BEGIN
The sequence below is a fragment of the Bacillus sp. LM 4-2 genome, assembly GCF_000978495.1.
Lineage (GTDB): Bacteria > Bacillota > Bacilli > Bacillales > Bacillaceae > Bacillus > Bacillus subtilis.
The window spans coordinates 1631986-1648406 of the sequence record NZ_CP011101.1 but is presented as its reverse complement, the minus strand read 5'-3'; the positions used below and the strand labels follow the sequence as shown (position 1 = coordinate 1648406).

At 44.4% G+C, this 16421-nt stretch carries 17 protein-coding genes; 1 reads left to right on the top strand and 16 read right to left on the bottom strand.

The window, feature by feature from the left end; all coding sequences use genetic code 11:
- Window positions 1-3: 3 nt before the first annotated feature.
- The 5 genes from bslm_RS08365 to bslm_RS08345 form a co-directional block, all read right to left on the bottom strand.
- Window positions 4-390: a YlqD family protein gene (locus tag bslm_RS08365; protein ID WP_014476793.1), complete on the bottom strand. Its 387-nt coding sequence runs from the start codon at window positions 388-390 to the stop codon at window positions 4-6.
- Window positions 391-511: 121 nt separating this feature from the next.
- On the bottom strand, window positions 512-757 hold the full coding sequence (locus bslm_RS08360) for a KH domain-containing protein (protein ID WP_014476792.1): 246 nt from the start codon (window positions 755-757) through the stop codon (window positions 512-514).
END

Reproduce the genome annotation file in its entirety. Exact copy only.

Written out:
The sequence below is a fragment of the Bacillus sp. LM 4-2 genome, assembly GCF_000978495.1.
Lineage (GTDB): Bacteria > Bacillota > Bacilli > Bacillales > Bacillaceae > Bacillus > Bacillus subtilis.
The window spans coordinates 1631986-1648406 of the sequence record NZ_CP011101.1 but is presented as its reverse complement, the minus strand read 5'-3'; the positions used below and the strand labels follow the sequence as shown (position 1 = coordinate 1648406).

At 44.4% G+C, this 16421-nt stretch carries 17 protein-coding genes; 1 reads left to right on the top strand and 16 read right to left on the bottom strand.

The window, feature by feature from the left end; all coding sequences use genetic code 11:
- Window positions 1-3: 3 nt before the first annotated feature.
- The 5 genes from bslm_RS08365 to bslm_RS08345 form a co-directional block, all read right to left on the bottom strand.
- Window positions 4-390: a YlqD family protein gene (locus tag bslm_RS08365; protein ID WP_014476793.1), complete on the bottom strand. Its 387-nt coding sequence runs from the start codon at window positions 388-390 to the stop codon at window positions 4-6.
- Window positions 391-511: 121 nt separating this feature from the next.
- On the bottom strand, window positions 512-757 hold the full coding sequence (locus bslm_RS08360) for a KH domain-containing protein (protein ID WP_014476792.1): 246 nt from the start codon (window positions 755-757) through the stop codon (window positions 512-514).